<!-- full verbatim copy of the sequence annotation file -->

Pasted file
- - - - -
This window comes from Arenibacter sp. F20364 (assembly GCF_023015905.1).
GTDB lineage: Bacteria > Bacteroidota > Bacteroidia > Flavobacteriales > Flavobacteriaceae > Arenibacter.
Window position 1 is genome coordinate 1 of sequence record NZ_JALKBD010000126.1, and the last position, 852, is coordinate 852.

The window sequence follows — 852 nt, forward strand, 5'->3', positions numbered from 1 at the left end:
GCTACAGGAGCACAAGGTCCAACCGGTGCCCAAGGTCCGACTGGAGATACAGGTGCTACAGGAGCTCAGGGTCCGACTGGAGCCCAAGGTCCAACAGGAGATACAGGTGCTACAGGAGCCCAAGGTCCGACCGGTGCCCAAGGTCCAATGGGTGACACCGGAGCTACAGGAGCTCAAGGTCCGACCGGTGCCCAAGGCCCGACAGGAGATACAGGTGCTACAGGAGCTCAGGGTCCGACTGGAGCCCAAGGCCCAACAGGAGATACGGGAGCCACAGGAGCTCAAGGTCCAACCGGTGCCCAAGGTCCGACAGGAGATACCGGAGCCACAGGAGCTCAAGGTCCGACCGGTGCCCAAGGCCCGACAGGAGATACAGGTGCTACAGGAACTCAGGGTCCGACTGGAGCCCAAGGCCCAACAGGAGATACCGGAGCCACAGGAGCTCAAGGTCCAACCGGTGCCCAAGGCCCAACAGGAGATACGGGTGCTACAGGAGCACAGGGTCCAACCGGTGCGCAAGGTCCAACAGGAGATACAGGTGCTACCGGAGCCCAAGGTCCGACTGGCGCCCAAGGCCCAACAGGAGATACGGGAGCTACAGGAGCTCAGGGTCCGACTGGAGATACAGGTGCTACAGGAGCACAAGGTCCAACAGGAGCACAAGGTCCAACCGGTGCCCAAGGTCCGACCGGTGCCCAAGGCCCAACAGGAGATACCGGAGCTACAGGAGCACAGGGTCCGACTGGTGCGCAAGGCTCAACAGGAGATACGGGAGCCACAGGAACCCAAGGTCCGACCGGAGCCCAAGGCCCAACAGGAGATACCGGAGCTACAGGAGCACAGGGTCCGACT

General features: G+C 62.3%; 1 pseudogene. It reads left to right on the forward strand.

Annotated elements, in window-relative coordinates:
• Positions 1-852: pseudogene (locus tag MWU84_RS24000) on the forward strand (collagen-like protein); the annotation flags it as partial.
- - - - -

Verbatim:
This window comes from Arenibacter sp. F20364 (assembly GCF_023015905.1).
GTDB lineage: Bacteria > Bacteroidota > Bacteroidia > Flavobacteriales > Flavobacteriaceae > Arenibacter.
Window position 1 is genome coordinate 1 of sequence record NZ_JALKBD010000126.1, and the last position, 852, is coordinate 852.

The window sequence follows — 852 nt, forward strand, 5'->3', positions numbered from 1 at the left end:
GCTACAGGAGCACAAGGTCCAACCGGTGCCCAAGGTCCGACTGGAGATACAGGTGCTACAGGAGCTCAGGGTCCGACTGGAGCCCAAGGTCCAACAGGAGATACAGGTGCTACAGGAGCCCAAGGTCCGACCGGTGCCCAAGGTCCAATGGGTGACACCGGAGCTACAGGAGCTCAAGGTCCGACCGGTGCCCAAGGCCCGACAGGAGATACAGGTGCTACAGGAGCTCAGGGTCCGACTGGAGCCCAAGGCCCAACAGGAGATACGGGAGCCACAGGAGCTCAAGGTCCAACCGGTGCCCAAGGTCCGACAGGAGATACCGGAGCCACAGGAGCTCAAGGTCCGACCGGTGCCCAAGGCCCGACAGGAGATACAGGTGCTACAGGAACTCAGGGTCCGACTGGAGCCCAAGGCCCAACAGGAGATACCGGAGCCACAGGAGCTCAAGGTCCAACCGGTGCCCAAGGCCCAACAGGAGATACGGGTGCTACAGGAGCACAGGGTCCAACCGGTGCGCAAGGTCCAACAGGAGATACAGGTGCTACCGGAGCCCAAGGTCCGACTGGCGCCCAAGGCCCAACAGGAGATACGGGAGCTACAGGAGCTCAGGGTCCGACTGGAGATACAGGTGCTACAGGAGCACAAGGTCCAACAGGAGCACAAGGTCCAACCGGTGCCCAAGGTCCGACCGGTGCCCAAGGCCCAACAGGAGATACCGGAGCTACAGGAGCACAGGGTCCGACTGGTGCGCAAGGCTCAACAGGAGATACGGGAGCCACAGGAACCCAAGGTCCGACCGGAGCCCAAGGCCCAACAGGAGATACCGGAGCTACAGGAGCACAGGGTCCGACT

General features: G+C 62.3%; 1 pseudogene. It reads left to right on the forward strand.

Annotated elements, in window-relative coordinates:
• Positions 1-852: pseudogene (locus tag MWU84_RS24000) on the forward strand (collagen-like protein); the annotation flags it as partial.